New director of Massanutten Regional Library likes what he sees

By Eric Gorton, senior contributor

Since beginning his new job on Nov. 7, Zachary Elder has checked out an audio book to help pass the time on an eight-hour car ride, picked out a printed guidebook on the 50 best day hikes in the Shenandoah Valley and started taking a course to improve his Microsoft Excel skills.

All those resources were free and conveniently located at Elder’s new place of employment, Massanutten Regional Library.

Zachary Elder is the new director of Massanutten Regional Library. Photo by Eric Gorton.

The library announced Oct. 21 that it hired Elder, 42, as the regional library system’s new director, filling a vacancy created in mid-June when former director, Rochelle Carr, resigned after just five months.

No reason was given for Carr’s resignation, which the library said was a personnel matter, and several attempts by The Citizen to reach her were unsuccessful. Carr had started the job in February, replacing long-time director Lois Jones, who retired in August 2021.

Before taking the job at MRL, Carr was director at the Shasta Public Libraries in California.

Elder comes to MRL from much closer, having previously been deputy director of Chesapeake Public Library in Chesapeake, Virginia.

“We are thrilled to welcome Zach as MRL’s next leader and are excited to see what his experience and passion for libraries will bring to our system,” stated Laura Thomas, MRL Board of Trustees President, in a press release. “Additionally, Zach’s professional network with the American Library Association and Virginia Library Association will strengthen MRL’s resources as we chart the future of our regional library system.”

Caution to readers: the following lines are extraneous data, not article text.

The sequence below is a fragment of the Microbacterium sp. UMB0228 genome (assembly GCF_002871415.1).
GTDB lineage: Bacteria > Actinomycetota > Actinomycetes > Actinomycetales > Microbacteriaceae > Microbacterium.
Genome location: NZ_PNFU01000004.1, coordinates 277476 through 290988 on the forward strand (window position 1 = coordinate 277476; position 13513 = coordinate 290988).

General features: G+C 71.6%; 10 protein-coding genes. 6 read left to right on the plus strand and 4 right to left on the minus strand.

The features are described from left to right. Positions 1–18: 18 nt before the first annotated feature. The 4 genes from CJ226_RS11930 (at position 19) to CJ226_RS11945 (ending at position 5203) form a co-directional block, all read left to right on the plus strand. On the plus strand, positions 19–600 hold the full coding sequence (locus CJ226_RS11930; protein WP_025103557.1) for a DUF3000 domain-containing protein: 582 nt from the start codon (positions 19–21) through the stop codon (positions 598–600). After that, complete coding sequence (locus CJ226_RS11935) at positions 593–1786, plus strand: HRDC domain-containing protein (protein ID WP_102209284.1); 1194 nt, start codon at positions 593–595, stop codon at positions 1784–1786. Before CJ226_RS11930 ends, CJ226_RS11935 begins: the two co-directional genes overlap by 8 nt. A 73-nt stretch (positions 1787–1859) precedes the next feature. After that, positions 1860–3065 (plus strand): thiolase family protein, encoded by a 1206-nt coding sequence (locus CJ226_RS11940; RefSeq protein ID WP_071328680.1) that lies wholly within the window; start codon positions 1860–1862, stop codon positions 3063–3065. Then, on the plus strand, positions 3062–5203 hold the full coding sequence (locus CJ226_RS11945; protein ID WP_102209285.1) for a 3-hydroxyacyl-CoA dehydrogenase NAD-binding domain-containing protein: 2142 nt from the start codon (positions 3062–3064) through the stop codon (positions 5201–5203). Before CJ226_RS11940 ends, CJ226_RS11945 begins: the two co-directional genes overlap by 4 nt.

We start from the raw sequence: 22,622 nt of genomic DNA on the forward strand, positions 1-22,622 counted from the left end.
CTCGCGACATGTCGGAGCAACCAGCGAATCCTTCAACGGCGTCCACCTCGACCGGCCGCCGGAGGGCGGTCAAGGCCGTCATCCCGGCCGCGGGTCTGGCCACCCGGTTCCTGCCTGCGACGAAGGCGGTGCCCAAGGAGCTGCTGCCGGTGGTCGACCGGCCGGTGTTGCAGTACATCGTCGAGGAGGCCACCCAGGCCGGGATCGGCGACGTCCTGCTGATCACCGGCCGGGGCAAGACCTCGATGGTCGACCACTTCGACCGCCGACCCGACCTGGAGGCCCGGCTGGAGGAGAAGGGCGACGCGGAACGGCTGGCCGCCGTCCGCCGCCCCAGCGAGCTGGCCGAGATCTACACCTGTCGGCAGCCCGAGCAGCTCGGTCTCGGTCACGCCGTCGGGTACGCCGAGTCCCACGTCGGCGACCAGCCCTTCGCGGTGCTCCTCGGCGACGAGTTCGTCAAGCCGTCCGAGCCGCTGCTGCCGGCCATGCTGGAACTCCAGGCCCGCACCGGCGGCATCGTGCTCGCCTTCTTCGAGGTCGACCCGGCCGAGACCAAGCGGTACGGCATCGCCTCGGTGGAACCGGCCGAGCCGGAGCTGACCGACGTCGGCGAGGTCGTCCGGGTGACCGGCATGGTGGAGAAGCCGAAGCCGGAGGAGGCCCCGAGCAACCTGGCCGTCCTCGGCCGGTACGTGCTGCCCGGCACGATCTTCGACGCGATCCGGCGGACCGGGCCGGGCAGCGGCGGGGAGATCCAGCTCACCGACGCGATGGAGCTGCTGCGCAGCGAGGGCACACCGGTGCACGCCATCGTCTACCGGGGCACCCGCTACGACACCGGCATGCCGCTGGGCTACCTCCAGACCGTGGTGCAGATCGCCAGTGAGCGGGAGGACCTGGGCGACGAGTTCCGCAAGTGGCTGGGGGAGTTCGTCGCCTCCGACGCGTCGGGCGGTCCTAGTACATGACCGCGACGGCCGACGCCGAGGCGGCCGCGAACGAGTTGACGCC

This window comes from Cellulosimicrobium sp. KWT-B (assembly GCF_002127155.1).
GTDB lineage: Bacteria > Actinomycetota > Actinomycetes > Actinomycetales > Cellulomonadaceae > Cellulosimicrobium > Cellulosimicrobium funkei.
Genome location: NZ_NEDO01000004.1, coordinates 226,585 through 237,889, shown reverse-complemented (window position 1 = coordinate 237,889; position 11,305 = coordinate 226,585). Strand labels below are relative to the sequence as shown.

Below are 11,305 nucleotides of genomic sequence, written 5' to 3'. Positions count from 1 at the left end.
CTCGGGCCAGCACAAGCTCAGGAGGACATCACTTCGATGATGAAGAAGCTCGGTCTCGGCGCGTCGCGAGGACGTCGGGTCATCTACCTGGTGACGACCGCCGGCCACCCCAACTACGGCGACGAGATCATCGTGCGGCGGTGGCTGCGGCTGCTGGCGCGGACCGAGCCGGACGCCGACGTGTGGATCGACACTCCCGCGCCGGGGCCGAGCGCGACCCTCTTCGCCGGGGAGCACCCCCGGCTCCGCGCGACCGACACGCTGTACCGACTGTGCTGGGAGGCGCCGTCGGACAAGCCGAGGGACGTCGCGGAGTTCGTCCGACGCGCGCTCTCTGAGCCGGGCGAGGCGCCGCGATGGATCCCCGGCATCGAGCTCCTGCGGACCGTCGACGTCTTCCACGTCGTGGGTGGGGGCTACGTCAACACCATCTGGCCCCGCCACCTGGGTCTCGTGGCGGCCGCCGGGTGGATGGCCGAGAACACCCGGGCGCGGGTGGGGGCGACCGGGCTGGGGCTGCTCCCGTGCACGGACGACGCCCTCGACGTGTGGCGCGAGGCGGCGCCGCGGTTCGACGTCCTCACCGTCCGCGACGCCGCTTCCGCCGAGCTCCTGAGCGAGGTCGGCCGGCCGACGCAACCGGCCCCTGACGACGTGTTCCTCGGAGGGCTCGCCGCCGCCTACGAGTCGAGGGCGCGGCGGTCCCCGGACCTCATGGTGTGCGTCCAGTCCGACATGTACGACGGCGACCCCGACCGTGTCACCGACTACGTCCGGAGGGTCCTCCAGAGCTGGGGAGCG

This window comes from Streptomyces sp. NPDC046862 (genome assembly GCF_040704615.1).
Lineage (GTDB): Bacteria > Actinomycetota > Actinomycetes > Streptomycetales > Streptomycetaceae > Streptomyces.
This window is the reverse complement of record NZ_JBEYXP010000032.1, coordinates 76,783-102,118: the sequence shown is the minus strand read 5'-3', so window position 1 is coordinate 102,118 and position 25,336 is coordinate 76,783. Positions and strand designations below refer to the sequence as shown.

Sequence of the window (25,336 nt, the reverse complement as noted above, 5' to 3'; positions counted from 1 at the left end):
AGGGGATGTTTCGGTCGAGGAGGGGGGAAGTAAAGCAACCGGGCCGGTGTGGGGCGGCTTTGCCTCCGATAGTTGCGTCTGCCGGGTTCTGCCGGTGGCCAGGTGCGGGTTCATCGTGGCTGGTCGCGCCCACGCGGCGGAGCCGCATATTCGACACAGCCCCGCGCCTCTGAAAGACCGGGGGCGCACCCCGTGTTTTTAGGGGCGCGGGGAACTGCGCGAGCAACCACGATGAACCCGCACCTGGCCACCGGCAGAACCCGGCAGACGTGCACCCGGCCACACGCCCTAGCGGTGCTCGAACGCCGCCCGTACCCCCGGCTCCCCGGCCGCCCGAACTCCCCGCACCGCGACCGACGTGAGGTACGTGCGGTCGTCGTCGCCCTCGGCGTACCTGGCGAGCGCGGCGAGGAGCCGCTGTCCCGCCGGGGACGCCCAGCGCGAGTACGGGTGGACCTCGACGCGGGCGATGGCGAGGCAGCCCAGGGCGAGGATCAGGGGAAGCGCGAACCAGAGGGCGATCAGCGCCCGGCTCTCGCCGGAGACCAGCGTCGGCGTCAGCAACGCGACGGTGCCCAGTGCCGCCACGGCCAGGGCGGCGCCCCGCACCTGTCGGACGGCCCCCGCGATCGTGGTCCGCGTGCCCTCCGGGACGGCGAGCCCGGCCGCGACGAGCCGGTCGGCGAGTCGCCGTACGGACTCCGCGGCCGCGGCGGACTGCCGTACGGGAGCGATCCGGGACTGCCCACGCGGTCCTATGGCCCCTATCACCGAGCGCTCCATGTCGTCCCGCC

Other than talking to Lois Jones a few times at conferences, Elder said he did not know a great deal about MRL before seeking the job. However, he said he knew the staff had a solid reputation and that the job would provide a good career move.

“Dedicated staff is why I took this position,” Elder said. “They understand the mission of public libraries in 2022 and I think I can guide the team to be even more beneficial to the community.”

In addition to familiarizing himself with some of the library’s resources, Elder has been busy getting to know key partners of the nonprofit system that consists of seven branches and operates on a budget of about $2.7 million, money that comes from a combination of local government funding and donations. In addition to the main library in downtown Harrisonburg, MRL has six branches: four in Rockingham County and two in Page County.

“It’s been a whirlwind, but it’s been really exciting,” Elder said, noting he has already attended his first meeting with the library board of directors, met with the Page Library Association, met with a pair of area Rotary clubs and even participated in a Rockingham County comprehensive planning forum.

Elder said he has been pleased to learn that the library has dedicated boards and friends’ groups.

“A lot of my job is going to be pulling all of those advocates together toward a singular purpose,” he said. “In 2023 we will be working on a new strategic plan; it’s going to be very community-centered.”

Much of that work will likely take place during the summer, which is one of the library’s busiest times.

“We’ll be considering everything from operational hours to new services to partnerships,” Elder said. “Libraries get in this trap of wanting to be everything to everybody and it comes from a place of good, but we really have to focus on things where we can do the most good in the community, not overlapping with things other groups are doing.”